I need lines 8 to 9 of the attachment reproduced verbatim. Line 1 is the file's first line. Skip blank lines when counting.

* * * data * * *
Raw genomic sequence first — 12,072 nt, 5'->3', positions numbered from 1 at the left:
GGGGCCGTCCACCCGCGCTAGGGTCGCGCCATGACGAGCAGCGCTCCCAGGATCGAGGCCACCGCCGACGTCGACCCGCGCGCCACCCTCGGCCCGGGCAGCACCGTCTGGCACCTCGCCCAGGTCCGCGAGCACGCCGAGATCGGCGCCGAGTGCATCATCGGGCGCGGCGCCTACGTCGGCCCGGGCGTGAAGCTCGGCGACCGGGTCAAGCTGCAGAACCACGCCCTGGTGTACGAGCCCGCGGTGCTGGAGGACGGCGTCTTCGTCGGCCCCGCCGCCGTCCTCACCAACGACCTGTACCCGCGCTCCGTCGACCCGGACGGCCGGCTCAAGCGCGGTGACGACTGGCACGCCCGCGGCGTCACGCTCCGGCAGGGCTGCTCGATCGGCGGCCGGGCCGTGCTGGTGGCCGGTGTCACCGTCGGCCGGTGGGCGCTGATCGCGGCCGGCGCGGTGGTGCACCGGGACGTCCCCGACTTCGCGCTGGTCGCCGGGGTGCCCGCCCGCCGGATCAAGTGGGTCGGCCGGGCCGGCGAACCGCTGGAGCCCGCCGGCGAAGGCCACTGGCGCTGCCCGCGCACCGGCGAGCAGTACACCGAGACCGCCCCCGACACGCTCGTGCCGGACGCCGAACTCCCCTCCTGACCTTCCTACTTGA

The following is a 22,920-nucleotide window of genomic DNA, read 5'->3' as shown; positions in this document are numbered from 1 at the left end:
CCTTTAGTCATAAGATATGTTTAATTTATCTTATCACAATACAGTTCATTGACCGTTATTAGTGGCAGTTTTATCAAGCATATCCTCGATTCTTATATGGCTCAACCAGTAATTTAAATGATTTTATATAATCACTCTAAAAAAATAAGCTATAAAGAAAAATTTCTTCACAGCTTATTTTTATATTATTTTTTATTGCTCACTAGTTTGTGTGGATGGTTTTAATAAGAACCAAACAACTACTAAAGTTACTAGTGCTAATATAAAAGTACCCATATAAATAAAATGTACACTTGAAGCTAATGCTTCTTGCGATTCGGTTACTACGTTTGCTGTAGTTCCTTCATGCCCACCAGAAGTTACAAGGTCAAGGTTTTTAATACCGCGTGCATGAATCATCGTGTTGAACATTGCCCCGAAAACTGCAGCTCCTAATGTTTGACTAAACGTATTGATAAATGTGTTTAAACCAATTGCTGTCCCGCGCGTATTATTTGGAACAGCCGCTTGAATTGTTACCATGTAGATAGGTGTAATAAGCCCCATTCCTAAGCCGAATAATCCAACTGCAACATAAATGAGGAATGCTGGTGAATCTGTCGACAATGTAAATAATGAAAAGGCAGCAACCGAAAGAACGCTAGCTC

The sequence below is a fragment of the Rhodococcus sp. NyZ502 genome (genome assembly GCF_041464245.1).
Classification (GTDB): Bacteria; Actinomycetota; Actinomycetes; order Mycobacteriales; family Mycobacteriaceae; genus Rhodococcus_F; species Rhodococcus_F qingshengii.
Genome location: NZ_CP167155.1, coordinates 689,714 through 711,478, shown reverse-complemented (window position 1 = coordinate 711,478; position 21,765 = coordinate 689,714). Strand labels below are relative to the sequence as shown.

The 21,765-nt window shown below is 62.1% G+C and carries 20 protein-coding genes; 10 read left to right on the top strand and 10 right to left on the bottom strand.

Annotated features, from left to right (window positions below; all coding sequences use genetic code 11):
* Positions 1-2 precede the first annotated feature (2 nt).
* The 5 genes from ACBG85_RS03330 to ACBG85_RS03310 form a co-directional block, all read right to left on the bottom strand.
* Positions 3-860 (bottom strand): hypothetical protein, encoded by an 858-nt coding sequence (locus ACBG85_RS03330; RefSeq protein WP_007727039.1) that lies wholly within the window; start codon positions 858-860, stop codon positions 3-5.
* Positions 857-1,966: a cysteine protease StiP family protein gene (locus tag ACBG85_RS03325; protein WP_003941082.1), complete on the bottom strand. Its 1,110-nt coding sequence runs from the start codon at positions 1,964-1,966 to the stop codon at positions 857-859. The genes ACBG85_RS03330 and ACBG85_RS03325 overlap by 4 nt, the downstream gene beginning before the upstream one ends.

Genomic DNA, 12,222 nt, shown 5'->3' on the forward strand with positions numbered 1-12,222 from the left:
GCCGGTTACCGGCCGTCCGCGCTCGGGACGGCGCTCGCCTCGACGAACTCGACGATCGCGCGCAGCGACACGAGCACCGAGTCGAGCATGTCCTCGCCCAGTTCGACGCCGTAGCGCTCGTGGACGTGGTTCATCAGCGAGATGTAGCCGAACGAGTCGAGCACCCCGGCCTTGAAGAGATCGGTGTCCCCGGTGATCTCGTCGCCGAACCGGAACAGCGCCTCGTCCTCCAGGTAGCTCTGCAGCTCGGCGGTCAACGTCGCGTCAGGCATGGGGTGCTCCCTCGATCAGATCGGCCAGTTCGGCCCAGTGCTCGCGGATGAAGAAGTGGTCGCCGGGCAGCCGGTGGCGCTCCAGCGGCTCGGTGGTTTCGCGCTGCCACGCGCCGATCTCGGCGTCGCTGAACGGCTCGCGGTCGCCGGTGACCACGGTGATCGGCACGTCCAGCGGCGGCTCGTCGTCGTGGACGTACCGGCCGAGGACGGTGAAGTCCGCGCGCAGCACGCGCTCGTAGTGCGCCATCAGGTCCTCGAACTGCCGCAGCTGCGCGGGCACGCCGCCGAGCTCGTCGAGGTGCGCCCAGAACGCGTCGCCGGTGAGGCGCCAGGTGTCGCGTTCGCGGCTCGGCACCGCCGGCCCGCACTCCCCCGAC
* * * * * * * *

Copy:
The 21,765-nt window shown below is 62.1% G+C and carries 20 protein-coding genes; 10 read left to right on the top strand and 10 right to left on the bottom strand.

Annotated features, from left to right (window positions below; all coding sequences use genetic code 11):